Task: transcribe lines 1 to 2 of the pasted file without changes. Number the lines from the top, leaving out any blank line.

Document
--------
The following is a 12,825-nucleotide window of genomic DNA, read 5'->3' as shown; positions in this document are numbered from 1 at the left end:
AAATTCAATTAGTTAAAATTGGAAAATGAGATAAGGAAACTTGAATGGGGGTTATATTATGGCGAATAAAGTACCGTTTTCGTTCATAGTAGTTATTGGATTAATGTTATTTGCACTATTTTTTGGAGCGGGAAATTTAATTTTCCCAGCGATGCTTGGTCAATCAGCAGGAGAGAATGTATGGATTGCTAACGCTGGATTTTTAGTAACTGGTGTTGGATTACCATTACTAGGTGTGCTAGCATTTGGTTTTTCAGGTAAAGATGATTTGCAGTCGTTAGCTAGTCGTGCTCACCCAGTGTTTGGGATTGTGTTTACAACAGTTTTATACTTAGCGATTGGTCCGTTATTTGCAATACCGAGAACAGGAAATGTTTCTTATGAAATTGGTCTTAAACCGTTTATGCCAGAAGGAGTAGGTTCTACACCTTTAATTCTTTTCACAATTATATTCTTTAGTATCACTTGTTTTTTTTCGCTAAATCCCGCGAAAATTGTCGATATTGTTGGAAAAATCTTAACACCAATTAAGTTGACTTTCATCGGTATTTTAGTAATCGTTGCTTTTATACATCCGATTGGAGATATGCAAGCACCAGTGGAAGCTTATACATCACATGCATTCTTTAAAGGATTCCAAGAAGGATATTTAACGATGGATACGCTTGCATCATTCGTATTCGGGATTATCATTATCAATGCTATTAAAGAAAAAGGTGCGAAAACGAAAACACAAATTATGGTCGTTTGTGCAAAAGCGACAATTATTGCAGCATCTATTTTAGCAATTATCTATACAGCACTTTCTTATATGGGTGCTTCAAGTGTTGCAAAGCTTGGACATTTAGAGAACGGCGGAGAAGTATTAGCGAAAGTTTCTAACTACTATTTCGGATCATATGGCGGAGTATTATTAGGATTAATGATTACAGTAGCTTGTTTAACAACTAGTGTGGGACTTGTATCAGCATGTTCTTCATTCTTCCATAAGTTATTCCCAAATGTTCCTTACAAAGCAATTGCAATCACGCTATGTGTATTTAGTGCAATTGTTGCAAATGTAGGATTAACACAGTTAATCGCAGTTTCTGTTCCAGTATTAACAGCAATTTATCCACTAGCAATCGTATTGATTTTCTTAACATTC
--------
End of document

The following is a 12,825-nucleotide window of genomic DNA, read 5'->3' as shown; positions in this document are numbered from 1 at the left end:
AAATTCAATTAGTTAAAATTGGAAAATGAGATAAGGAAACTTGAATGGGGGTTATATTATGGCGAATAAAGTACCGTTTTCGTTCATAGTAGTTATTGGATTAATGTTATTTGCACTATTTTTTGGAGCGGGAAATTTAATTTTCCCAGCGATGCTTGGTCAATCAGCAGGAGAGAATGTATGGATTGCTAACGCTGGATTTTTAGTAACTGGTGTTGGATTACCATTACTAGGTGTGCTAGCATTTGGTTTTTCAGGTAAAGATGATTTGCAGTCGTTAGCTAGTCGTGCTCACCCAGTGTTTGGGATTGTGTTTACAACAGTTTTATACTTAGCGATTGGTCCGTTATTTGCAATACCGAGAACAGGAAATGTTTCTTATGAAATTGGTCTTAAACCGTTTATGCCAGAAGGAGTAGGTTCTACACCTTTAATTCTTTTCACAATTATATTCTTTAGTATCACTTGTTTTTTTTCGCTAAATCCCGCGAAAATTGTCGATATTGTTGGAAAAATCTTAACACCAATTAAGTTGACTTTCATCGGTATTTTAGTAATCGTTGCTTTTATACATCCGATTGGAGATATGCAAGCACCAGTGGAAGCTTATACATCACATGCATTCTTTAAAGGATTCCAAGAAGGATATTTAACGATGGATACGCTTGCATCATTCGTATTCGGGATTATCATTATCAATGCTATTAAAGAAAAAGGTGCGAAAACGAAAACACAAATTATGGTCGTTTGTGCAAAAGCGACAATTATTGCAGCATCTATTTTAGCAATTATCTATACAGCACTTTCTTATATGGGTGCTTCAAGTGTTGCAAAGCTTGGACATTTAGAGAACGGCGGAGAAGTATTAGCGAAAGTTTCTAACTACTATTTCGGATCATATGGCGGAGTATTATTAGGATTAATGATTACAGTAGCTTGTTTAACAACTAGTGTGGGACTTGTATCAGCATGTTCTTCATTCTTCCATAAGTTATTCCCAAATGTTCCTTACAAAGCAATTGCAATCACGCTATGTGTATTTAGTGCAATTGTTGCAAATGTAGGATTAACACAGTTAATCGCAGTTTCTGTTCCAGTATTAACAGCAATTTATCCACTAGCAATCGTATTGATTTTCTTAACATTC